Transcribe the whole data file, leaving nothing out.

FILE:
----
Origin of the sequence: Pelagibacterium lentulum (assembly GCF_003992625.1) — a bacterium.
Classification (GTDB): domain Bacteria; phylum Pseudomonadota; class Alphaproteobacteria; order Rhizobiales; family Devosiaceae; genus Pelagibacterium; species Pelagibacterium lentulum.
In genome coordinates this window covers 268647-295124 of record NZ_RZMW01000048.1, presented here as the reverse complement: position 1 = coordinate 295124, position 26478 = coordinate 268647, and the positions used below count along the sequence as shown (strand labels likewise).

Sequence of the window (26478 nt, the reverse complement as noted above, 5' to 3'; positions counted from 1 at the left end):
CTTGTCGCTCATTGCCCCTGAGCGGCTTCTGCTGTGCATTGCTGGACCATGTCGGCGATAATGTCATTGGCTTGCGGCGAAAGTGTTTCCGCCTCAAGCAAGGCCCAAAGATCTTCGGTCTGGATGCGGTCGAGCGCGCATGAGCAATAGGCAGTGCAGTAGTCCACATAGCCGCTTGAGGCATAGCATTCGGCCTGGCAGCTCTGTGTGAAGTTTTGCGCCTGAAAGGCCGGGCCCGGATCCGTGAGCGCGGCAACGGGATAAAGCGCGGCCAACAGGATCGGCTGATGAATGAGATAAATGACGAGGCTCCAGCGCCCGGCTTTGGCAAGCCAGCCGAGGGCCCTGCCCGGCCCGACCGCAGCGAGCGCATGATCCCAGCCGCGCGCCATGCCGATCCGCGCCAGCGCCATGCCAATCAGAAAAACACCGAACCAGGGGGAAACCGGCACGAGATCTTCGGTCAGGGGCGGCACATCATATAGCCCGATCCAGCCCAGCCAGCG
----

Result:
Origin of the sequence: Pelagibacterium lentulum (assembly GCF_003992625.1) — a bacterium.
Classification (GTDB): domain Bacteria; phylum Pseudomonadota; class Alphaproteobacteria; order Rhizobiales; family Devosiaceae; genus Pelagibacterium; species Pelagibacterium lentulum.
In genome coordinates this window covers 268647-295124 of record NZ_RZMW01000048.1, presented here as the reverse complement: position 1 = coordinate 295124, position 26478 = coordinate 268647, and the positions used below count along the sequence as shown (strand labels likewise).

Sequence of the window (26478 nt, the reverse complement as noted above, 5' to 3'; positions counted from 1 at the left end):
CTTGTCGCTCATTGCCCCTGAGCGGCTTCTGCTGTGCATTGCTGGACCATGTCGGCGATAATGTCATTGGCTTGCGGCGAAAGTGTTTCCGCCTCAAGCAAGGCCCAAAGATCTTCGGTCTGGATGCGGTCGAGCGCGCATGAGCAATAGGCAGTGCAGTAGTCCACATAGCCGCTTGAGGCATAGCATTCGGCCTGGCAGCTCTGTGTGAAGTTTTGCGCCTGAAAGGCCGGGCCCGGATCCGTGAGCGCGGCAACGGGATAAAGCGCGGCCAACAGGATCGGCTGATGAATGAGATAAATGACGAGGCTCCAGCGCCCGGCTTTGGCAAGCCAGCCGAGGGCCCTGCCCGGCCCGACCGCAGCGAGCGCATGATCCCAGCCGCGCGCCATGCCGATCCGCGCCAGCGCCATGCCAATCAGAAAAACACCGAACCAGGGGGAAACCGGCACGAGATCTTCGGTCAGGGGCGGCACATCATATAGCCCGATCCAGCCCAGCCAGCG